Twilight Time Movies: ‘Comes A Horseman’ (1978)

Nick Clement reviews Twilight Time’s limited edition Blu-Ray titles.

Alan J. Pakula is best known for his 70’s paranoia trilogy (All the President’s Men, Klute, and The Parallax View) and studio potboilers from the 80’s and 90’s (Presumed Innocent, The Devil’s Own, The Pelican Brief, Consenting Adults), but one of his least celebrated and most interesting efforts is the languid, dark, and beautifully shot 1978 western Comes a Horseman, which is available on Blu-ray from Twilight Time. This is a thematically rich film, and while definitely a slow-burn, carries a lived-in intensity that extends from the fully invested performances all the way to the refined production values. I’m also a fan of when storytellers transcend your expectations, and one of the things about Comes a Horseman that makes it impactful and long lasting is that the film clearly wanted to be something more than just a standard oater; Pakula and original scenarist Dennis Lynton Clark had more on their minds. Interesting to note that before Clark penned Comes a Horseman, he worked as a costume designer on a pair of terrific westerns – 1970’s A Man Called Horse, and 1971’s Man in the Wilderness, where he also served as production designer.

Set in 1945, and starring James Caan, Jane Fonda, and Jason Robards as a group of ranchers in the mid-west, Comes a Horseman has a strong sense of narrative drive without being preachy or overburdened by too much extraneous plotting. Caan and Fonda portray cattle ranchers who go up against an evil land baron (Robards) who will stop at nothing to expand his fortune, by any means possible. That’s the general gist, and yet, there’s so much more, but because much of it is handled in a subtle fashion, the film almost carries a dream-like vibe in certain spots. The film also features celebrated stunt man and character actor Richard Farnsworth in an Oscar nominated supporting performance, as well as Mark Harmon (in his big-screen debut), Jim Davis, George Grizzard, Macon McCalman, Basil Hoffman, and James Keach. Embraced by critics and audiences at the time of its release, Comes a Horseman grossed over $40 million in theaters, and yet remains one of Pakula’s most outside-the-box resume items.

As usual, the wonderful folks at Twilight Time have done a superb job with the audio and visual transfer. Considering that Comes a Horseman was shot by legendary cinematographer Gordon Willis, expectations had to have been high in terms of the picture presentation, and one can’t help but feel that this is the best that the film could ever look, despite Twilight Time actually offering a note of consideration to potential buyers at their website; the raw materials with which their team worked with weren’t in the best of shape, and Twilight Time has decided to reduce the price from $29.95 to $22.95 to satisfy customers who aren’t used to seeing as much speckling or debris within the image. Restoring films from 40 years ago is no easy task, and I think they should be commended for their work.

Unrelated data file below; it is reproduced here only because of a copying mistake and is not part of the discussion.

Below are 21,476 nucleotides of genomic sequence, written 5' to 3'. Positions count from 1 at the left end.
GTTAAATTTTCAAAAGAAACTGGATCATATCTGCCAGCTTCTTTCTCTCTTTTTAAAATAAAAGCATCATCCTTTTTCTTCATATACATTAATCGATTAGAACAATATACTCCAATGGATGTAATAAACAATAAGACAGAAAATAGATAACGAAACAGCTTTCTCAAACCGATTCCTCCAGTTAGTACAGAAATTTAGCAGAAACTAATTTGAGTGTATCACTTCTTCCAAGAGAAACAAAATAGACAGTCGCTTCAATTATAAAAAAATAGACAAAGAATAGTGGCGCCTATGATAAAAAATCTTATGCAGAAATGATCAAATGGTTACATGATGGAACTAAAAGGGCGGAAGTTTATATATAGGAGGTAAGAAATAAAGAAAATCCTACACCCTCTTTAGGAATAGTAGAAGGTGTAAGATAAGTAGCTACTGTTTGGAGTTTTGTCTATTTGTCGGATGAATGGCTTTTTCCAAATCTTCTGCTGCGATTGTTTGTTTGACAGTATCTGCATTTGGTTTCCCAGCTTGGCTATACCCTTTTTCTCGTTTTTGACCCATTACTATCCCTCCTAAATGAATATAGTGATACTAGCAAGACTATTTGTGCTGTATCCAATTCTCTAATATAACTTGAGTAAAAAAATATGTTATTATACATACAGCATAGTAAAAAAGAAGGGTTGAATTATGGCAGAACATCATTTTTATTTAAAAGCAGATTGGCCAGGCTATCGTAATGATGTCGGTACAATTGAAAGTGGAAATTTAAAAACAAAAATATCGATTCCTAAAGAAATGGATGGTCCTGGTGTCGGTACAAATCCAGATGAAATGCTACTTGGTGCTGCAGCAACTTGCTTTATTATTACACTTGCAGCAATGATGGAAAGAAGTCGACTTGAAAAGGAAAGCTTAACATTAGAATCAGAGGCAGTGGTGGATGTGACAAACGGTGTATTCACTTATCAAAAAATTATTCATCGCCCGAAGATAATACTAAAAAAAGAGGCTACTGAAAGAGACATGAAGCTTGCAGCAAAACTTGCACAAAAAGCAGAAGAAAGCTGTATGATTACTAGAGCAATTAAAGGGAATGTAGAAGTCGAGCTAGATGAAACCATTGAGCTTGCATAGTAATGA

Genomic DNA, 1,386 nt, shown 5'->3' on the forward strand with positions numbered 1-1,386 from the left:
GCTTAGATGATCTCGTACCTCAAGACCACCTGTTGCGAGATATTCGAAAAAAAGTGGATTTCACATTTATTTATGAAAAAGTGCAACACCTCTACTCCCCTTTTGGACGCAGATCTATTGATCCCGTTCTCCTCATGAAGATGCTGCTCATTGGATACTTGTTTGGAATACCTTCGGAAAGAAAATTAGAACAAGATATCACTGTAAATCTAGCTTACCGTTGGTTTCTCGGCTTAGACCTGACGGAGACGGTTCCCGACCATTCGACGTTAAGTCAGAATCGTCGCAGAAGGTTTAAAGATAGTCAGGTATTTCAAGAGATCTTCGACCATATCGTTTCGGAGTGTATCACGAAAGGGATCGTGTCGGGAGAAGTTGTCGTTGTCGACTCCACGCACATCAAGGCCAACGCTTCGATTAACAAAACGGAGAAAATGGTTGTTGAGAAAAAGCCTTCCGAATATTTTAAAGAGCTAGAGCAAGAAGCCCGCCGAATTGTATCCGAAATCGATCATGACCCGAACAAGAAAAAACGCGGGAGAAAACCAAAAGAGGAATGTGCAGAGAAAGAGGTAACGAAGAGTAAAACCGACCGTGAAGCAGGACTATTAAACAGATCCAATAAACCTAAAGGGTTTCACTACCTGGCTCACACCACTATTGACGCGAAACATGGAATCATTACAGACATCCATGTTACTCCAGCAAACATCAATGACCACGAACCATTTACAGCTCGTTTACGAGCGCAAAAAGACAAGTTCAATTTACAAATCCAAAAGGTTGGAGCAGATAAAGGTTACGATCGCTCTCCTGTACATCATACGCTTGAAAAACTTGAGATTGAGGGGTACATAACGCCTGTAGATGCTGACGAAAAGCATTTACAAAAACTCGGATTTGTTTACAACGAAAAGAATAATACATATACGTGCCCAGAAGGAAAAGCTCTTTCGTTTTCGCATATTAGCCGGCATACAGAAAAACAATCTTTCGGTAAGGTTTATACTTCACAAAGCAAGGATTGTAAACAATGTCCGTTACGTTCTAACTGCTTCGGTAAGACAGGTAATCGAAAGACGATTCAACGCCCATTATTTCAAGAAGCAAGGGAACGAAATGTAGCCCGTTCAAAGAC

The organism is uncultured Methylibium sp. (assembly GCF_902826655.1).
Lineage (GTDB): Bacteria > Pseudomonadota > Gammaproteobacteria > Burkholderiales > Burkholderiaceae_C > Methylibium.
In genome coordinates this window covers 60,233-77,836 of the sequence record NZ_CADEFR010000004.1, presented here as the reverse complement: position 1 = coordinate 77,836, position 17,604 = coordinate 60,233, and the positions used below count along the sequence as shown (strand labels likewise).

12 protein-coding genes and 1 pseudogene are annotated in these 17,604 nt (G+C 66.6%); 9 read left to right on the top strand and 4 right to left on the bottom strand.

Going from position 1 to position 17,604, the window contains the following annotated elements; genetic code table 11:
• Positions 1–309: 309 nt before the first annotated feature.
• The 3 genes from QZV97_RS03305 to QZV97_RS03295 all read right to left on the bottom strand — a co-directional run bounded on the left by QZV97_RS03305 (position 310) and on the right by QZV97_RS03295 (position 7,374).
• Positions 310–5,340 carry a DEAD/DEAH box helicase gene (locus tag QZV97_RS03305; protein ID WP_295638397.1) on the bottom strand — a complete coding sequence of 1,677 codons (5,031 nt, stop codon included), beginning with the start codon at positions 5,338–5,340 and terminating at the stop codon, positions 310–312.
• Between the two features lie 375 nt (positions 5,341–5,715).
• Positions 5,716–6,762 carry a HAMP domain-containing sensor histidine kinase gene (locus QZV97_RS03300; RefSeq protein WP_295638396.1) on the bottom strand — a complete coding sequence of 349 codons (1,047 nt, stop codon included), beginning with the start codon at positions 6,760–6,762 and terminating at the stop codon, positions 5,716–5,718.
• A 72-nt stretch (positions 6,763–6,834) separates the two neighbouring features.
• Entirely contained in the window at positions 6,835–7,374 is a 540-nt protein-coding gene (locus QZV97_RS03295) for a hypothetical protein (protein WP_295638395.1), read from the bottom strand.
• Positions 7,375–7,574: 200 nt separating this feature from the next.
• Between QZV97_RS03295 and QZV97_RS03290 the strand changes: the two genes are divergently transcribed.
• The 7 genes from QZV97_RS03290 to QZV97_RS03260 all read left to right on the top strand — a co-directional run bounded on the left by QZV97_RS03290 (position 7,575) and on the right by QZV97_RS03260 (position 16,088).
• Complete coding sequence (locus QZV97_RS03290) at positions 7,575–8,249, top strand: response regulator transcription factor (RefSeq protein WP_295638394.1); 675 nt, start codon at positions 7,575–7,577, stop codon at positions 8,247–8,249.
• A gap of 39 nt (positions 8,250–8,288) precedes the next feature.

The film’s original widescreen aspect ratio of 2.35:1 has been retained, and presented in full 1080p high-definition color, which carries an appropriate level of moody, film-stock gravitas that enrichens the entire experience. Willis and Pakula had previously teamed up on Klute, The Parallax View, and All the President’s Men, and the aesthetic in this film carries familiar notes from their earlier collaborations while still paying respect to one of the oldest genres that cinema has to offer. The quiet yet at times brawny score by Michael Small is rendered in 1.0 DTS HD MA sound, and to the ears is rather wonderful. Special features include an isolated music track and the film’s original theatrical trailer. As is customary for every Twilight Time release, this is a limited print item (3,000 units only), and is region free.

❉ Twilight Time Movies release classic catalogue Blu-ray and DVD titles available for a limited time, exclusively in limited runs of 3000 copies. For more information, visit

❉ Nick Clement is a freelance writer, having contributed to Variety Magazine, Hollywood- Elsewhere, Awards Daily, Back to the Movies, and Taste of Cinema. He’s currently writing a book about the works of filmmaker Tony Scott, and co-operates the website Podcasting Them Softly.

❉ He is also a regular contributor for, a site dedicated to providing the best news and analysis on viral marketing and ARG campaigns for films and other forms of entertainment.

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